The details are not the details. They make the design.
– Charles Eames
As an instructional designer, I specialize in transfering face-to-face courses, workshops and peripheral materials into online courses. I also design online courses from scratch. My background includes:
- MEd in Distance Education, Athabasca University
- BA in graphic design, University of Guelph
- certificates in Teaching English as a Second/Foreign Language (TESL, TEFL)
- certified member, Canadian Association of Instructional Designers (CAID)
- teaching experience:
- master classes in Visual Design, CAID
- Image Editing & Creative Applications courses, Mohawk College
- Web design courses, Fanshawe College
Note: I design courses for learning management systems (LMS) and software, such as Moodle, Articulate Storyline, Canvas, Sakai, Blackboard, Desire2Learn, but leave the technical programming to the developers who specialize in a particular LMS, as there are more than 20 popular LMSs, and more than 500 on the market. For an overview of instructional design (ID), see my home page.
Customer Service courses for Sales, Service and Parts Departments in the automotive industry through PSG Canada:
- Hyundai Auto Canada Corp.
- Subaru Canada
- Audi Canada
- Volkswagen Canada
- Volkswagen of America
- Ford of Canada
Various online courses and educational materials:
- Outdoor Smart: taxonomy advice on boat safety course
- El Maestro en Casa: ESL textbook for Spanish students
- Retirement Education Centre: life transition preparation course
- Canadian Journalists for Free Expression: interactive checkup
- Stepping Stones: course on learning the Cree language
- Getting the Life You Want: retirement education manual
- Davita, Inc.: government compliance course for employees
- Nelson Thomson: ESL grammar course to complement textbook
Due to confidentiality, I cannot provide links to my clients’ online courses.
The focus of every aspect of my designs is on the learner: intuitive navigation, meaningful interaction, clear and purposeful objectives, an engaging learning experience, and, as this example shows, motivation to succeed. As an accompanying audio explains, this automotive salesperson’s average unit sales of 100 can be increased by 30% by applying what is learned in the course, thus resulting in a potential income of $34,900.
The first step in achieving a goal is to definite it as simply and clearly as possible. All my courses are designed for the participant to start with a good understanding of what to expect upon completion of the course. And I ensure that all the content leads directly towards that purpose.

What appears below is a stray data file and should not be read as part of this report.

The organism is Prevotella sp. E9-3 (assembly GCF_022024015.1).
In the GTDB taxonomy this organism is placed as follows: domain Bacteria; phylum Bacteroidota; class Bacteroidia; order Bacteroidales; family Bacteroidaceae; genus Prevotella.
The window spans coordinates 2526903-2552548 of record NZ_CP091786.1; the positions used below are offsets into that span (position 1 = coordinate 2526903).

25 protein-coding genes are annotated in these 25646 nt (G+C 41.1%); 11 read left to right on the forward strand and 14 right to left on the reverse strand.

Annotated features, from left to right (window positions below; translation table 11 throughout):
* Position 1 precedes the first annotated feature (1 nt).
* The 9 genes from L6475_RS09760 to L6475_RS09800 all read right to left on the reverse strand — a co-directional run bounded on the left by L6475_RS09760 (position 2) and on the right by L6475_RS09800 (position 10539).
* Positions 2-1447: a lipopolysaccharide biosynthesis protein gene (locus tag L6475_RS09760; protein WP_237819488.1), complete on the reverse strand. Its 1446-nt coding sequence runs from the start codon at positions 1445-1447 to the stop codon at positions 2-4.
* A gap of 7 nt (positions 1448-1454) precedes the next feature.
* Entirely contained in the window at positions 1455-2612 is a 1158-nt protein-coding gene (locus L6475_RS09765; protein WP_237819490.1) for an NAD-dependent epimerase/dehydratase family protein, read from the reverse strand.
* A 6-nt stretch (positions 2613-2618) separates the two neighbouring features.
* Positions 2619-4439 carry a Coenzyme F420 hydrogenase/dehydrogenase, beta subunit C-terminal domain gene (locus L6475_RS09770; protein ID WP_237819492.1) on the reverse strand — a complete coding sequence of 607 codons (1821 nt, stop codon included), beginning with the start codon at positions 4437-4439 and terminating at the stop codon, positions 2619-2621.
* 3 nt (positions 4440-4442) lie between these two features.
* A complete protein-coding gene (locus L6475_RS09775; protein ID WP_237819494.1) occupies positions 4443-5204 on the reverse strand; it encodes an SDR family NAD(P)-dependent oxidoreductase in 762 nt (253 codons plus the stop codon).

I am aware of and sensitive to the diversity of learners in any given course, and design for a variety of ages, backgrounds, experience and cultural differences. This is especially important in a multicultural country such as Canada.
Engaging learners in the course content is a delicate dance between boredom and overstimulation. It’s about providing a realistic yet challenging experience and finding the right balance through the interplay of audio, video, text, graphics, animation and personal interaction.
As budgets allow, the use of multimedia can do wonders to enhance learners’ engagement and their relation to the content. Video can be expensive, but the scripts I write for character animation with synchronized audio often provide an affordable option with very relatable scenarios. (A GoAnimate/Vyond example here.)
My designs are based on sound pedagogy, and because part of my annual membership renewal in CAID requires continual professional education, I regularly apply current research findings to my work. For example, research recently showed that pop-quizzes positioned immediately after the discussion of a fact reinforces the learning more strongly than if positioned later.
Developers of video games and social media created tools to keep users engaged in their applications. I use some of these “gamification” tools to enhance education and training, e.g., stars and badges earned for successful outcomes; bars to monitor progress; steps and dice to make advances; and timed quizzes to generate excitement.
One of the things that makes learners feel empowered and encouraged is choice. For example, the point of the lesson at right can be seen at a glance: Hyundai has made progress over its history in 5 key areas. A curious learner can hover over any one or all of the circles to learn more about how that progress was achieved.